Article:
Did you know that Cork is the biggest county in Ireland? If you have ever met a Cork person in your life, you probably did know that, as it would have been relayed to you in their opening salvo of agitprop. It is the solemn duty of every Corkonian to spread the gospel of our county, no matter how unenlightened the ear that it falls upon - sit next to us on a train, plane, or stadium terrace and we will be there to share the joy of all things Cork with you.
Except obviously, these days many of you will have been sadly deprived of the opportunity to sit anywhere near us, thanks to the coronavirus. But as our lockdown eases and we are given free movement within the bounds of our gloriously plus-sized county, it is time to remind you all that we are now the most free-range people in Ireland. From the gentle plains of the east to the startling glory of the west; from the mountains of the north to the pharmaceutical monoliths of Cork harbour (the second largest natural harbour in the world, I will have you know), Cork is, in every way, the greatest.
I gave this speech to my kids to try and interest them in a bit of a day trip. I got to the third sentence before they all walked off, so instead I just shouted 'get in the car' and we were off. I can see why they were reticent about going anywhere - they have spent three months isolated in our house and I think the outside world might have lost its appeal. They have VR, who needs actual R anymore?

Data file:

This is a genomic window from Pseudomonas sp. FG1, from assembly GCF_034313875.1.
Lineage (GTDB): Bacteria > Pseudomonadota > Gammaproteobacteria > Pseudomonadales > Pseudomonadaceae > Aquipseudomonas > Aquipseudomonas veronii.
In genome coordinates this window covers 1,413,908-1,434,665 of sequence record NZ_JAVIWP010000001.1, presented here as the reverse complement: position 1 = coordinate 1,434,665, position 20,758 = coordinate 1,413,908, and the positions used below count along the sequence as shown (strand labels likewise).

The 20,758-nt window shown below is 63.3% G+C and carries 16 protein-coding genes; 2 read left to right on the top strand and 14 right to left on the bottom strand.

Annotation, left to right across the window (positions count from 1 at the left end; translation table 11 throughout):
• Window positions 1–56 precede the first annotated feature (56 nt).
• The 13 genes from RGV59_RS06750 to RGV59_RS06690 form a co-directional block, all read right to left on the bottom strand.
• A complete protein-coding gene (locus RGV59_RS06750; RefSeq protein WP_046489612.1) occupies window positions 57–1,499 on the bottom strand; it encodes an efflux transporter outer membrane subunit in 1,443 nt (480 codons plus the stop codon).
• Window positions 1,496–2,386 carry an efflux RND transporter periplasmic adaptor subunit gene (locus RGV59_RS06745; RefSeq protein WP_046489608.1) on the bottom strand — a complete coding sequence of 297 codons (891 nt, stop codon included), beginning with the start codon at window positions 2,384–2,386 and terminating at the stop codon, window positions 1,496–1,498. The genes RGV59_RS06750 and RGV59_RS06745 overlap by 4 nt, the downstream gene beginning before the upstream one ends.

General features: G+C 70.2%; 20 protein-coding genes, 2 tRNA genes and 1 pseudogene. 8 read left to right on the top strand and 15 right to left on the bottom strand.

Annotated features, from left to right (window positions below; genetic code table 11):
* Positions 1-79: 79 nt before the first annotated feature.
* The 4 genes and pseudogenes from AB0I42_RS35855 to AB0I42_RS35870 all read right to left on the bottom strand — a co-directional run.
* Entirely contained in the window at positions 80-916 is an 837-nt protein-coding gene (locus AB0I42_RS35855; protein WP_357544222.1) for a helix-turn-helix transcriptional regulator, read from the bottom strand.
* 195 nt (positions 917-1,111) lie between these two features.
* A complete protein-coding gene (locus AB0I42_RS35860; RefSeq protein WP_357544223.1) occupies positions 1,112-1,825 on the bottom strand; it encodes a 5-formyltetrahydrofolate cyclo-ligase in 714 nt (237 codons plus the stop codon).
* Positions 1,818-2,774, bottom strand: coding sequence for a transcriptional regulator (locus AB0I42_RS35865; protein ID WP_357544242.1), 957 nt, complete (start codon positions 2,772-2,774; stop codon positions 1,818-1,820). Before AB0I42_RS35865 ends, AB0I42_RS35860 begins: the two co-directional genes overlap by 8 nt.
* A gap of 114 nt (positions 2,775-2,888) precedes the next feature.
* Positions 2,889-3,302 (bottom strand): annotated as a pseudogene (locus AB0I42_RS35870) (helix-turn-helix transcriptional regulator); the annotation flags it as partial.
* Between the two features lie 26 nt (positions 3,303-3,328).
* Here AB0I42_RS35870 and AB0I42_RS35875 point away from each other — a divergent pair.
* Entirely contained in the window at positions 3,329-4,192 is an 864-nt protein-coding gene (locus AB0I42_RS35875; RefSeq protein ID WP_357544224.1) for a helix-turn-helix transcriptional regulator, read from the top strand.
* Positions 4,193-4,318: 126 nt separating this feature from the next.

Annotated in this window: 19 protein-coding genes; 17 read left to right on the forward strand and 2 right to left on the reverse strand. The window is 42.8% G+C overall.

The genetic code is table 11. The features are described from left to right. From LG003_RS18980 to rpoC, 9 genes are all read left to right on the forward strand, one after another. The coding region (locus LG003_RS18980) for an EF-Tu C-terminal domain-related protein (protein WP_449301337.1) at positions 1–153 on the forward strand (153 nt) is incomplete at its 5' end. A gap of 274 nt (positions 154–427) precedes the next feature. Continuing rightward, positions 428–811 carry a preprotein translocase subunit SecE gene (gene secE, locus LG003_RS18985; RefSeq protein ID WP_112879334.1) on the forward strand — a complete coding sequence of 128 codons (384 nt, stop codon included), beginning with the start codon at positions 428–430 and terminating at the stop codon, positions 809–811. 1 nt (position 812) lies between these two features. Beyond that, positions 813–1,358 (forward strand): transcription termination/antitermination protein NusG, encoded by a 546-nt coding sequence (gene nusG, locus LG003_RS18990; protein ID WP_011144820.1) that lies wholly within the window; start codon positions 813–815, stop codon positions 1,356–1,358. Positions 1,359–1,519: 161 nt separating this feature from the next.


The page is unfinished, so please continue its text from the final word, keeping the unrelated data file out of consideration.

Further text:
Of all the places I missed the most during lockdown, the coast was the main one. I have a slightly Victorian mindset when it comes to the seaside - a vague notion that sea air heals all ills. So when we were liberated from our domestic prisons, I bundled the kids in the car and made straight for the sea to let the air bring some colour back to their pallid cheeks. Time for a saline solution of briny air, bad parking, abandoned diapers, and a wind chill which, much like Monty Python's Spanish Inquisition, nobody expects.
The beach is always a good, cost-neutral bet for children - exercise, a good blast of fresh air, and the joys of looking for crabs in rock pools, something which still delights me now as it did when I was a kid. Granted, I have nearly put my back out a few times trying to lift boulders to check under them, but to see little faces light up when we find a few good-sized ones is something you cannot put a price on. You might as well have dug up a live velociraptor and dunked it into their bucket.
The returning tide chased us home, with the youngest sobbing for a full 25 minutes over Crabby, his pet crab, who had met and fallen in love with about 45 minutes earlier and then bade a tearful farewell to when I informed him that I was not going home to my long-suffering wife with a load of crabs.
What was most curious was how emotional it was to simply see other people out enjoying life - living in the countryside, we didn't have the benefit of just looking out the window and waving to others. I realised that we had all been deprived of these simple things - to see other people, to see the sea, to run full pelt up the beach, skip stones, get soaked, get pinched by a crab, transfer four metric tonnes of sand into the back of my car - for four months.
At one point in the freshly de-barricaded playground a little girl wandered up to us and, gesturing around her, chirped, 'isn't this amazing?' Yes, yes it is. And even better, it's in Cork.